While upholding Judge Manning’s decision to disallow the provisions at issue, the Court of Appeals made it clear that More at Four is not a permanent solution to the preparation problem for at-risk children.  Because education and children’s needs are not static, the court provided that “the State should be allowed to modify or eliminate More at Four” as it sees fit – so long as the modifications do not deny anyone their right and privilege of education.

The Reasons Behind the Fight

Because Republican lawmakers likely will appeal to the North Carolina Supreme Court, changes are unlikely to occur this year.  But why do these lawmakers want to fight the decisions of two lower courts?  One main reason is money.  The changes proposed in the bill cut approximately $16 million from North Carolina Pre-Kindergarten.  The cost of complying with Judge Manning’s mandate to provide all at-risk four-year-olds with a sound basic education, however, could reach as much as $300 million annually, with the increase occurring over the next four years.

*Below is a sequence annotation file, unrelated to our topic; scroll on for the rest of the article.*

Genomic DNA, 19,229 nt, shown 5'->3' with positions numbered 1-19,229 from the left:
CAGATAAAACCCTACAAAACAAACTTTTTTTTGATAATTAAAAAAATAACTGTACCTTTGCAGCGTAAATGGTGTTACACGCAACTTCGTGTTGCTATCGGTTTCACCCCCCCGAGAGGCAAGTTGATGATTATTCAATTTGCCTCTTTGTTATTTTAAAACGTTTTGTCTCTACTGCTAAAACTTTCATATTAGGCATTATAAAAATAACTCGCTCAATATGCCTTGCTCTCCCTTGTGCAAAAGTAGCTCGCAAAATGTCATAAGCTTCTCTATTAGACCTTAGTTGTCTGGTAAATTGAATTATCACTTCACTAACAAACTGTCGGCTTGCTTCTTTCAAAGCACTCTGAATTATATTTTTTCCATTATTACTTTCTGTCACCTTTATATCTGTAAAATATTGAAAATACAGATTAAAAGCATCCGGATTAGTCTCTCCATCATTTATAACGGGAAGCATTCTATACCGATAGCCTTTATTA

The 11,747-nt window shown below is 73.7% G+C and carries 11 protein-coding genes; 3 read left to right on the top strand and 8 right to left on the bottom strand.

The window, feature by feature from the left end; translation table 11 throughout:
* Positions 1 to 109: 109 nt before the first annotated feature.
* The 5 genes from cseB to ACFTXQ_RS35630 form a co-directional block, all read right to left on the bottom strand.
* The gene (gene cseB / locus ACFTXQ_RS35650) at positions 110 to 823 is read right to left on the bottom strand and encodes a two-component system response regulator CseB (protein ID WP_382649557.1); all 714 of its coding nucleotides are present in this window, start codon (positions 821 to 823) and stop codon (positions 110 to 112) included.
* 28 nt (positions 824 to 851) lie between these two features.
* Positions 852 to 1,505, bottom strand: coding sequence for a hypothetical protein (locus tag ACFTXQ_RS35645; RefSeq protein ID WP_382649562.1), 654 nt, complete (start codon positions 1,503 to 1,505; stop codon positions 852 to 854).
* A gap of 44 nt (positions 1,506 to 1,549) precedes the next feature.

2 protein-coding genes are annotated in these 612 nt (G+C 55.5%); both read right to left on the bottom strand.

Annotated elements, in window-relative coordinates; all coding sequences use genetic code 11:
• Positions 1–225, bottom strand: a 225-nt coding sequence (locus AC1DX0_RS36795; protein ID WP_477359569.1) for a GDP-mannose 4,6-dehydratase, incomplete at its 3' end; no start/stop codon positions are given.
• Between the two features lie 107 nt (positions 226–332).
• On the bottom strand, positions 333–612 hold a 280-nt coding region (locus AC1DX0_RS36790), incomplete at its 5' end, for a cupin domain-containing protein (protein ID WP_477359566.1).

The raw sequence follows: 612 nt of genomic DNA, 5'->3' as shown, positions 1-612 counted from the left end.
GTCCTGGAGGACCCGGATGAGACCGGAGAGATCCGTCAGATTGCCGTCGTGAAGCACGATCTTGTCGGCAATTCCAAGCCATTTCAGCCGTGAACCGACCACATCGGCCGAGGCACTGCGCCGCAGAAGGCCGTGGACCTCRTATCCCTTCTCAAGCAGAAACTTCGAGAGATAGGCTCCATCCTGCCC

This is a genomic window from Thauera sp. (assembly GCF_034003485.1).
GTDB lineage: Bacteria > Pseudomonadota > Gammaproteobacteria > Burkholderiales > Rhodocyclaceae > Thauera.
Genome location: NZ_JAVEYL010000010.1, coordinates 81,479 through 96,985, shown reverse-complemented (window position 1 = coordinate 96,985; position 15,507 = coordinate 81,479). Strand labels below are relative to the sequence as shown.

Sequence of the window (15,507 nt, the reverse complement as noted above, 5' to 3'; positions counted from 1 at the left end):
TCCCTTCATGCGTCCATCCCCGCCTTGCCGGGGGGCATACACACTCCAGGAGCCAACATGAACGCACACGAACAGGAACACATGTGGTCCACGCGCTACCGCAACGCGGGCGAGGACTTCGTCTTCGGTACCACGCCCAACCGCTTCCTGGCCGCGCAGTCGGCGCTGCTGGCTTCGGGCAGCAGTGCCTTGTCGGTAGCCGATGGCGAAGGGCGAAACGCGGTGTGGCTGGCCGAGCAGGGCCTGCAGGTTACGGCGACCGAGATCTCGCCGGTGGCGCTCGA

The price tag is based on the cost of providing each child with the requisite high quality education, which is estimated at $8,500 per child.  In March of 2012, approximately 67,000 North Carolina children were eligible for pre-kindergarten classes, but fewer than 25,000 were served due to funding issues.